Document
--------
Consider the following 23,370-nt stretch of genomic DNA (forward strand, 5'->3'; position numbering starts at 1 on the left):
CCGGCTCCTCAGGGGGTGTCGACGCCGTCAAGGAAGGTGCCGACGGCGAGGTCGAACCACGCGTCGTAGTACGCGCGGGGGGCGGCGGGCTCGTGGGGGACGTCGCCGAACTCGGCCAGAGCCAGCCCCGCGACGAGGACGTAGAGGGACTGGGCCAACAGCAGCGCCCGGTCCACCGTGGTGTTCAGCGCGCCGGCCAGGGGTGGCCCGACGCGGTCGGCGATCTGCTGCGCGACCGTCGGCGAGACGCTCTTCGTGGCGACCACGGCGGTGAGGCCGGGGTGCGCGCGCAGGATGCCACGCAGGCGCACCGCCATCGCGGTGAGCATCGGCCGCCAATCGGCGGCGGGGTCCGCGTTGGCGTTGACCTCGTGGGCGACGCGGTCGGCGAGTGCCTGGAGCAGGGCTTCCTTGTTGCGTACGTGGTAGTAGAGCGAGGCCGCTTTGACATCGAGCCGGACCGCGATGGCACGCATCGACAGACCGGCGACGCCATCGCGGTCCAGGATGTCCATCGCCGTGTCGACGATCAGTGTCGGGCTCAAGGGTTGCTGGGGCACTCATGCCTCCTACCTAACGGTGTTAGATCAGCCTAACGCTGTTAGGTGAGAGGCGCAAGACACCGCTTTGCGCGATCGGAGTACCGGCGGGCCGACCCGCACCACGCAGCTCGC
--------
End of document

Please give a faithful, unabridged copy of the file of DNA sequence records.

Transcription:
Consider the following 23,370-nt stretch of genomic DNA (forward strand, 5'->3'; position numbering starts at 1 on the left):
CCGGCTCCTCAGGGGGTGTCGACGCCGTCAAGGAAGGTGCCGACGGCGAGGTCGAACCACGCGTCGTAGTACGCGCGGGGGGCGGCGGGCTCGTGGGGGACGTCGCCGAACTCGGCCAGAGCCAGCCCCGCGACGAGGACGTAGAGGGACTGGGCCAACAGCAGCGCCCGGTCCACCGTGGTGTTCAGCGCGCCGGCCAGGGGTGGCCCGACGCGGTCGGCGATCTGCTGCGCGACCGTCGGCGAGACGCTCTTCGTGGCGACCACGGCGGTGAGGCCGGGGTGCGCGCGCAGGATGCCACGCAGGCGCACCGCCATCGCGGTGAGCATCGGCCGCCAATCGGCGGCGGGGTCCGCGTTGGCGTTGACCTCGTGGGCGACGCGGTCGGCGAGTGCCTGGAGCAGGGCTTCCTTGTTGCGTACGTGGTAGTAGAGCGAGGCCGCTTTGACATCGAGCCGGACCGCGATGGCACGCATCGACAGACCGGCGACGCCATCGCGGTCCAGGATGTCCATCGCCGTGTCGACGATCAGTGTCGGGCTCAAGGGTTGCTGGGGCACTCATGCCTCCTACCTAACGGTGTTAGATCAGCCTAACGCTGTTAGGTGAGAGGCGCAAGACACCGCTTTGCGCGATCGGAGTACCGGCGGGCCGACCCGCACCACGCAGCTCGC